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Ananda Jacobs Vital Stats
Ananda Jacobs
Birthday: March 12, 1983
Birthplace: North Hollywood, CA
Current home: Tokyo
Blood type: A

GINGERS Futomomo Heaven


McDonalds Japan commercial



YOU FEEL NOTHING

faultless in wordless vows, you falter in waking life and wander, veiled, in vain

in summer eve's confining spell you find you try to have it all, through failing eyes you're hiding from that final sigh

then you wake, and feel nothing still the same, only nothing to deny that it's over

and you don't know how you should feel when you know that nothing is real

skies press on warring boughs of cypress in lowering clouds that bind you find you're bound inside it all

you're lost inside the flame flying high into space, through an endless life perennial shining lights fill your mind

then you wake, and feel nothing still the same, only nothing to deny that it's over

and you don't know how you should feel when there's nothing in the world that's real

no, you don't know how to be real when there's nothing left that you can feel

© Words and music by Ananda Jacobs

"This song is about the death of feelings, and their overwhelming nature. It's about existence and perception, how to reconcile emptiness and ecstasy. A disorienting dream, into which you're thrown from a life of illusion and denial, leaves you not knowing how to feel once you fall back into the corporeal world. A world in between life and death, reality and dream. What happens when you wake from your experiences, in whatever realm they existed?" - Ananda Jacobs


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Ananda Jacobs Interview

Ananda Jacobs

"You could say it came down to a question of, 'what would you miss more if you didn't have it?' and for me the answer was music." - Ananda Jacobs

What do you want to be when you grow up? For a young girl named Ananda Jacobs the answer seemed to be something like "everything and more". But one thing she certainly didn't expect with her background in music and science was that she would end up spending the last six years in Japan working as a model and actress.

In Japan they are called "tarento", the talents who populate the vibrant media culture of the country. Now a veteran of hundreds of ads and publications, Ananda is currently working on her debut album with her new musical unit, JACOBS.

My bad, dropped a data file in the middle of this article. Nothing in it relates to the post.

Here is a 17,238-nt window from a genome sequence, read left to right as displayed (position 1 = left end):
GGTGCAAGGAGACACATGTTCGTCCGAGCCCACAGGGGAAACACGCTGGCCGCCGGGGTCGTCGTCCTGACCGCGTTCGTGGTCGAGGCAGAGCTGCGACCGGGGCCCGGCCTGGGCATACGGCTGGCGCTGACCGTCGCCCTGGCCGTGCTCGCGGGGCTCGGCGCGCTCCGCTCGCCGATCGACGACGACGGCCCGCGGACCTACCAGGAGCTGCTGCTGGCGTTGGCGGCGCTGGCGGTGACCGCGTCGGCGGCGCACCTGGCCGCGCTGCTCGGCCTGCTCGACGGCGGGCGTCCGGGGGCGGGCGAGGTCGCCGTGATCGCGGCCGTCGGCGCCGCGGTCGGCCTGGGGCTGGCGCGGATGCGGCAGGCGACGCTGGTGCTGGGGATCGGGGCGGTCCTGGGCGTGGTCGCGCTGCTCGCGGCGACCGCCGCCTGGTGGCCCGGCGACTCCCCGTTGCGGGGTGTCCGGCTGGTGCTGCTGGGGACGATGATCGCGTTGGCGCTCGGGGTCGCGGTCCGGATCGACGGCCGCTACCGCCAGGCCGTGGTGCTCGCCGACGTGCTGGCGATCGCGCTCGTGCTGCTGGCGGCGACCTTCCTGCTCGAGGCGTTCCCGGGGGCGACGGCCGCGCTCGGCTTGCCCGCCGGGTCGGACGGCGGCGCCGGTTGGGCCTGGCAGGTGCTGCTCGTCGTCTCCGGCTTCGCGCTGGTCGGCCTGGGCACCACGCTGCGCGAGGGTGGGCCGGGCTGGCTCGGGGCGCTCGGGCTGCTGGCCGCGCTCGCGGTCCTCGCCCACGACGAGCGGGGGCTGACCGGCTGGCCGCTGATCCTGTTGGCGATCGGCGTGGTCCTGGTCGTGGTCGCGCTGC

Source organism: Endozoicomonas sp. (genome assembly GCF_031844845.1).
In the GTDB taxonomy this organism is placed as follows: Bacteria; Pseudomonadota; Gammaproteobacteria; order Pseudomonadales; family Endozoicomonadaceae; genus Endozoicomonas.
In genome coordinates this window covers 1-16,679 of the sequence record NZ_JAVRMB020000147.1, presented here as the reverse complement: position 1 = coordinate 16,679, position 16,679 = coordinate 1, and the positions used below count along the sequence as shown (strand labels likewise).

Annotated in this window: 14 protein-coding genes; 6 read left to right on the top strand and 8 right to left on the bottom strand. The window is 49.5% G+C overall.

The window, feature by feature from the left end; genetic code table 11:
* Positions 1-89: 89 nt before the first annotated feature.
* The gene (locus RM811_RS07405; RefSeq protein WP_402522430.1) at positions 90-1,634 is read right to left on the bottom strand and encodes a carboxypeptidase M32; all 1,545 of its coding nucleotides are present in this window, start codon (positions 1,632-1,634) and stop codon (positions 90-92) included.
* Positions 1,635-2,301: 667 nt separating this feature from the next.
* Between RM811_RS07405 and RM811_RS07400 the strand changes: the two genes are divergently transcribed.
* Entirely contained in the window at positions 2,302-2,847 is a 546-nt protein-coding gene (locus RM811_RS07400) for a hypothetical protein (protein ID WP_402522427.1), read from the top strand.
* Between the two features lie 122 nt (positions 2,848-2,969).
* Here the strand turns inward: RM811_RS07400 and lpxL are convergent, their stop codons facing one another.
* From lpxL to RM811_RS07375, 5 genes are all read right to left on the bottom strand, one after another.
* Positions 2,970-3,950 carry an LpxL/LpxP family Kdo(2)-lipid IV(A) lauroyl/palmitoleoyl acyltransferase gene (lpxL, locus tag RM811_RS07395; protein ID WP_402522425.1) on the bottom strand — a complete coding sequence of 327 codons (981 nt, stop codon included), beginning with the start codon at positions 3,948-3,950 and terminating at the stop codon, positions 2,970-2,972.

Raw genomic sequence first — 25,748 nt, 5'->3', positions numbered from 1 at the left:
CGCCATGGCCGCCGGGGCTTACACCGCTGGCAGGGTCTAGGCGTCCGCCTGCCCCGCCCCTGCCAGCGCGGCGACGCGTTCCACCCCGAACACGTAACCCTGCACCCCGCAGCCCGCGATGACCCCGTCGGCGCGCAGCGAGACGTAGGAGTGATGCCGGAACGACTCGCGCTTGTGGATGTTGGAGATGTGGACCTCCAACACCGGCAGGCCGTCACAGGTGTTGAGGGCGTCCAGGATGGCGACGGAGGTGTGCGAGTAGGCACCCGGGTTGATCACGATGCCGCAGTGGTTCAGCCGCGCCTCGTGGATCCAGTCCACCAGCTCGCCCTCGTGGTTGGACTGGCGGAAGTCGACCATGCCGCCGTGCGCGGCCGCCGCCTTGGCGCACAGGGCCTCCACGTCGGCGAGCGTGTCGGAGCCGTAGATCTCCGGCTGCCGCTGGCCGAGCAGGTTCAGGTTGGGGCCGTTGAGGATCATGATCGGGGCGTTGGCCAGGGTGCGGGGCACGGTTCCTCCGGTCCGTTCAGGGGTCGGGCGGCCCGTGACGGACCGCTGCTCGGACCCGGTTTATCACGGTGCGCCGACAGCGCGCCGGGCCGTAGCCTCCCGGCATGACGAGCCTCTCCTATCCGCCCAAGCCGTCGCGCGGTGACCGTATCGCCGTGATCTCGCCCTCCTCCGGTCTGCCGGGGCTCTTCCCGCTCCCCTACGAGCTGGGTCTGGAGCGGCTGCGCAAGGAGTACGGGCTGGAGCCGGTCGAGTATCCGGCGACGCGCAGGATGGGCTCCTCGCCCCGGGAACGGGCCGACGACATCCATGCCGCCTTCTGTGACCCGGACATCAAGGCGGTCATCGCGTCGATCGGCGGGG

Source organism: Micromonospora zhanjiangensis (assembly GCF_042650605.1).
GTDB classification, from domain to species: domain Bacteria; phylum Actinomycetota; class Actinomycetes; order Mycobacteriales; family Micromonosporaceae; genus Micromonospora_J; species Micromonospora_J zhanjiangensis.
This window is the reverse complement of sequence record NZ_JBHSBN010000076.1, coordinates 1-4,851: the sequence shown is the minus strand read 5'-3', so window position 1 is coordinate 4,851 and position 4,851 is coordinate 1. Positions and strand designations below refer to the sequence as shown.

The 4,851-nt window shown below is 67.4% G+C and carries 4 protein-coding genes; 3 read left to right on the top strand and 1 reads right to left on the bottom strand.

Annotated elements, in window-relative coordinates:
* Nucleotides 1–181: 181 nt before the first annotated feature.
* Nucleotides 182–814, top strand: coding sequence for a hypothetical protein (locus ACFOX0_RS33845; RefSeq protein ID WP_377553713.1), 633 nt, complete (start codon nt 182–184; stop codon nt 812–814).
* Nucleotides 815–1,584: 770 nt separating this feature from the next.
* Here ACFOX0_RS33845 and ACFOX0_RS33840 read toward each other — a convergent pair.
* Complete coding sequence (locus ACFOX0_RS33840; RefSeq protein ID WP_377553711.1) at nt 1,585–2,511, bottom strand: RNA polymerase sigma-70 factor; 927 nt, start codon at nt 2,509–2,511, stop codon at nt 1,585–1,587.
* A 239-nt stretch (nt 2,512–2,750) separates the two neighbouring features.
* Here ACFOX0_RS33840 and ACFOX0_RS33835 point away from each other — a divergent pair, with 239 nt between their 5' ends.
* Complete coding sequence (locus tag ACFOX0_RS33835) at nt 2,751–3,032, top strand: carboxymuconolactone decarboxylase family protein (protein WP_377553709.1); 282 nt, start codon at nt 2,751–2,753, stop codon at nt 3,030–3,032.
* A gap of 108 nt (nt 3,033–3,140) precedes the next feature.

So come learn the story of the woman who says "Music is personal, but also universal. I hope you will find your own meaning and significance in these songs I've written."

On July 19, 2012 Ananda Jacobs was kind enough to give an interview to Andrew from J-Pop World. All photos courtesy of Ananda Jacobs.


Let's start from the beginning. Can you tell us about your hometown neighborhood and what it was like growing up there?

I grew up in a forest. Until I was 9 years old, my family lived in Flagstaff, Arizona. Our house was on five acres of Arizona forest overlooking a ravine. As a kid, that made for a whole universe. An entire afternoon might be spent digging a network of miniature rivers in the dirt, or establishing a town made of tree bark. A bulk of my childhood memories revolves around arts and crafts, playing with animals, "pinecone baseball" (a game I would play with my sisters-- just like regular baseball, except with trees for bases, and pinecones for the ball)... come to think of it, most of our games were invented with odd resources.

How did your family life growing up seem to compare to the other kids you knew?

My parents were always keen on doing things themselves. They built our whole house by hand, for example. I mean they actually hauled lumber and nailed it all together. From an early age, I think I developed a sense of our family being different. We had dozens of pets: rats, a donkey, chickens, parakeets, a dog, rabbits... I never owned a Barbie or a video game or a comic book, so when I'd see other kids' houses, I'd quietly marvel at these objects. But I preferred my little universe of animals, drawing, and imagination. Having three creative sisters around helped. Magic shows, parades, home movies, clay sculptures, improvised variety shows -- the activities were boundless, really.

When I was 9 years old, my family went on a shoestring trip around the world. Instead of attending the 5th grade, I spent seven months in Europe, Africa, and Asia. When we returned to the U.S., we moved to the Pacific Northwest. I went to a new school for the last couple months of 5th grade to sort of catch up on everything, and basically continued being a shy kid who liked to play outside and do science, music and art.

Ananda Jacobs

How did you first get into music?

Probably until about age 10, I was mainly just aware of music from the 1950s and '60s, and a little bit of contemporary pop, classical, and New Age. I liked to tinker on piano and drum on whatever surface was around. One time I ventured our radio dial off the usual oldies station and onto a local underground dance station. After that I guess I started exploring more genres. A lot of music I discovered just by ordering CDs from one of those bargain CD mail-order companies (sign up and get 20 CDs for 1 cent or something). As to why I got into music, rather than a specific how, I can say that I appreciated the profound effect that sounds have on the mind from a very young age.